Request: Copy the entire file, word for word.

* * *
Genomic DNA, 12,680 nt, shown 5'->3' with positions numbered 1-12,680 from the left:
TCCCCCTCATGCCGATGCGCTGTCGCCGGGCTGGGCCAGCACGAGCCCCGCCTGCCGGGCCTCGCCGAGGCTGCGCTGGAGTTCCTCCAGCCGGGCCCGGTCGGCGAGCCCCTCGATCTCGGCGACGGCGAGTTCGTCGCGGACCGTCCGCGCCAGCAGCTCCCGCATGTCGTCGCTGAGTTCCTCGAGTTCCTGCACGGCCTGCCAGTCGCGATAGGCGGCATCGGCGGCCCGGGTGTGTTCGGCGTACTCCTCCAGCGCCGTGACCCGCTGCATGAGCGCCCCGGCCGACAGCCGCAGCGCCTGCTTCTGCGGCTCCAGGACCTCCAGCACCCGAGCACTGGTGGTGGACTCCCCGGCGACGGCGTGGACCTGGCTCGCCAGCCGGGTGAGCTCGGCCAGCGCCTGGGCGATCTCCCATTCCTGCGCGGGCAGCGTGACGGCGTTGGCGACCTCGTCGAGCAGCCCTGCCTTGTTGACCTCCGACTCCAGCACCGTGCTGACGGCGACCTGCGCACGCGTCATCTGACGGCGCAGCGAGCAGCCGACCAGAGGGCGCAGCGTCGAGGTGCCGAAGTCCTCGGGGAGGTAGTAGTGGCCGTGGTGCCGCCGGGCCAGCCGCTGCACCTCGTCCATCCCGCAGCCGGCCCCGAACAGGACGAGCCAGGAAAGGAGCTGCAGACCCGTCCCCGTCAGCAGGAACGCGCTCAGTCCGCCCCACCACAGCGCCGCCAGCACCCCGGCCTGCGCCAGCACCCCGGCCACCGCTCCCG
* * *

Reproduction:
Genomic DNA, 12,680 nt, shown 5'->3' with positions numbered 1-12,680 from the left:
TCCCCCTCATGCCGATGCGCTGTCGCCGGGCTGGGCCAGCACGAGCCCCGCCTGCCGGGCCTCGCCGAGGCTGCGCTGGAGTTCCTCCAGCCGGGCCCGGTCGGCGAGCCCCTCGATCTCGGCGACGGCGAGTTCGTCGCGGACCGTCCGCGCCAGCAGCTCCCGCATGTCGTCGCTGAGTTCCTCGAGTTCCTGCACGGCCTGCCAGTCGCGATAGGCGGCATCGGCGGCCCGGGTGTGTTCGGCGTACTCCTCCAGCGCCGTGACCCGCTGCATGAGCGCCCCGGCCGACAGCCGCAGCGCCTGCTTCTGCGGCTCCAGGACCTCCAGCACCCGAGCACTGGTGGTGGACTCCCCGGCGACGGCGTGGACCTGGCTCGCCAGCCGGGTGAGCTCGGCCAGCGCCTGGGCGATCTCCCATTCCTGCGCGGGCAGCGTGACGGCGTTGGCGACCTCGTCGAGCAGCCCTGCCTTGTTGACCTCCGACTCCAGCACCGTGCTGACGGCGACCTGCGCACGCGTCATCTGACGGCGCAGCGAGCAGCCGACCAGAGGGCGCAGCGTCGAGGTGCCGAAGTCCTCGGGGAGGTAGTAGTGGCCGTGGTGCCGCCGGGCCAGCCGCTGCACCTCGTCCATCCCGCAGCCGGCCCCGAACAGGACGAGCCAGGAAAGGAGCTGCAGACCCGTCCCCGTCAGCAGGAACGCGCTCAGTCCGCCCCACCACAGCGCCGCCAGCACCCCGGCCTGCGCCAGCACCCCGGCCACCGCTCCCG